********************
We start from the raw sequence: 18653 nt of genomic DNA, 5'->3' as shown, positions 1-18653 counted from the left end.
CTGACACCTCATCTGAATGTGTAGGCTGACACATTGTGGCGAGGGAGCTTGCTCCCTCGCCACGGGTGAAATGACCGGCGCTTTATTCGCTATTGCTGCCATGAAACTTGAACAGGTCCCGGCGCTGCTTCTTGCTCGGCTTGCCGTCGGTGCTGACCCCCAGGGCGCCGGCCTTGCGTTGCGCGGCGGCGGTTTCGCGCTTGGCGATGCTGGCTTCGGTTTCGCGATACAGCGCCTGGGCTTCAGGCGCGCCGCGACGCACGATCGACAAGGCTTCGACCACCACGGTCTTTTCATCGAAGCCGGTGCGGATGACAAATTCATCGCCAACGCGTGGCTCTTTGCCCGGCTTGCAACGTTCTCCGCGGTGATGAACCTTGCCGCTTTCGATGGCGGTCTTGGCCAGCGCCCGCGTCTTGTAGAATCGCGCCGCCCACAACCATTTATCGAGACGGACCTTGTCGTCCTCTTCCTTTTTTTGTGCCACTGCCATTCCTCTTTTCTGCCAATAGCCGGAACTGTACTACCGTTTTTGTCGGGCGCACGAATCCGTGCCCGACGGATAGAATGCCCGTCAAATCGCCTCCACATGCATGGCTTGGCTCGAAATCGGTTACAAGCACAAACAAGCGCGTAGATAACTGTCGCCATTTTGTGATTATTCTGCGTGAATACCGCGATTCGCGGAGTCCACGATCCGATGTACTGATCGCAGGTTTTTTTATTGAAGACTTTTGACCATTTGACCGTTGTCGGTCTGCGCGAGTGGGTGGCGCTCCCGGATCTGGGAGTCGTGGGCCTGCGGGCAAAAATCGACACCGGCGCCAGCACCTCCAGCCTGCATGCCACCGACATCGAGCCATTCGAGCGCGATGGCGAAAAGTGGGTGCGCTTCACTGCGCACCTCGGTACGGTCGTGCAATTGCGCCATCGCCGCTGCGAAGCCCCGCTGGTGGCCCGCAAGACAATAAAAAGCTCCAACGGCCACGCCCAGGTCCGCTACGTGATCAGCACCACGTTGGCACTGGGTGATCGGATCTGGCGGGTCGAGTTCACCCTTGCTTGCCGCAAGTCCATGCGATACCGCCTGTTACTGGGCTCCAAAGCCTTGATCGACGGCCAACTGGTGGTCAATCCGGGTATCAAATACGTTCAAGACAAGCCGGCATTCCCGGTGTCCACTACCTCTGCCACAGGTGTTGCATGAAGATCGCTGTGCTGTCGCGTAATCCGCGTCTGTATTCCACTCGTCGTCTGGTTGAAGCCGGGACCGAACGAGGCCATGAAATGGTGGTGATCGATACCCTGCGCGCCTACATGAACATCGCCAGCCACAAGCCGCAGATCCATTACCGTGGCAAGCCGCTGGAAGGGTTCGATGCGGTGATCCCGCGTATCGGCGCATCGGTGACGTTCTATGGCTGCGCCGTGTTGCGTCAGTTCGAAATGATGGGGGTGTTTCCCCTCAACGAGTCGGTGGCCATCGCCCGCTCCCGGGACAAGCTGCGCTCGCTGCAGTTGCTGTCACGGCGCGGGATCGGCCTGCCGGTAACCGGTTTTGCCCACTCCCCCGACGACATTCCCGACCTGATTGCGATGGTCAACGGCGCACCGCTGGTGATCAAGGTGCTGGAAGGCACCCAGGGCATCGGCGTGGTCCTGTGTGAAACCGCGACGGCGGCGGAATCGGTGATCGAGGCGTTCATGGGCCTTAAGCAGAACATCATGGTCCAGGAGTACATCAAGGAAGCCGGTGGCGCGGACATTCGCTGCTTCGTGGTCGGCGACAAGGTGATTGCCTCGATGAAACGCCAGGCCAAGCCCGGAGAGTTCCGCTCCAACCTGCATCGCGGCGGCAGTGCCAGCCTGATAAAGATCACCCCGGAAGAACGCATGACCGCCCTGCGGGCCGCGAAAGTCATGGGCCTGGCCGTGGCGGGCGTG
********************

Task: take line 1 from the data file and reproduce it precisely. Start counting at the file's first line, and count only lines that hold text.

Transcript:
We start from the raw sequence: 18653 nt of genomic DNA, 5'->3' as shown, positions 1-18653 counted from the left end.